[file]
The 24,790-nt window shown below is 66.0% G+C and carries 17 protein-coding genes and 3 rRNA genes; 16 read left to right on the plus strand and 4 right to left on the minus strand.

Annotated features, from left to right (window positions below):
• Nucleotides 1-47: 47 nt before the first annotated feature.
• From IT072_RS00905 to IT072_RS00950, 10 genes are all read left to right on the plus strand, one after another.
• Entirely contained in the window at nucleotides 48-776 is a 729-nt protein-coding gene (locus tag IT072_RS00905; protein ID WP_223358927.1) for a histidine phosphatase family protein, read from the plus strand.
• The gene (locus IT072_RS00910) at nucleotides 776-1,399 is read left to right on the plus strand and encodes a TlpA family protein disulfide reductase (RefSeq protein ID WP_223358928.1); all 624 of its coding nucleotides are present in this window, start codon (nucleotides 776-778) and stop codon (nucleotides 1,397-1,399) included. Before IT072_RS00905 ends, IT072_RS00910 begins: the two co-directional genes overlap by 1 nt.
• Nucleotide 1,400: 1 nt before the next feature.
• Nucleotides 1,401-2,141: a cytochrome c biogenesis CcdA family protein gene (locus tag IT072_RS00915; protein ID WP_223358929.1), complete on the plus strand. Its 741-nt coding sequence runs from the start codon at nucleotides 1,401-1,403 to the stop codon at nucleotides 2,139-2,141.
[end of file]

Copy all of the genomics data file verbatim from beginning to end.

The 24,790-nt window shown below is 66.0% G+C and carries 17 protein-coding genes and 3 rRNA genes; 16 read left to right on the plus strand and 4 right to left on the minus strand.

Annotated features, from left to right (window positions below):
• Nucleotides 1-47: 47 nt before the first annotated feature.
• From IT072_RS00905 to IT072_RS00950, 10 genes are all read left to right on the plus strand, one after another.
• Entirely contained in the window at nucleotides 48-776 is a 729-nt protein-coding gene (locus tag IT072_RS00905; protein ID WP_223358927.1) for a histidine phosphatase family protein, read from the plus strand.
• The gene (locus IT072_RS00910) at nucleotides 776-1,399 is read left to right on the plus strand and encodes a TlpA family protein disulfide reductase (RefSeq protein ID WP_223358928.1); all 624 of its coding nucleotides are present in this window, start codon (nucleotides 776-778) and stop codon (nucleotides 1,397-1,399) included. Before IT072_RS00905 ends, IT072_RS00910 begins: the two co-directional genes overlap by 1 nt.
• Nucleotide 1,400: 1 nt before the next feature.
• Nucleotides 1,401-2,141: a cytochrome c biogenesis CcdA family protein gene (locus tag IT072_RS00915; protein ID WP_223358929.1), complete on the plus strand. Its 741-nt coding sequence runs from the start codon at nucleotides 1,401-1,403 to the stop codon at nucleotides 2,139-2,141.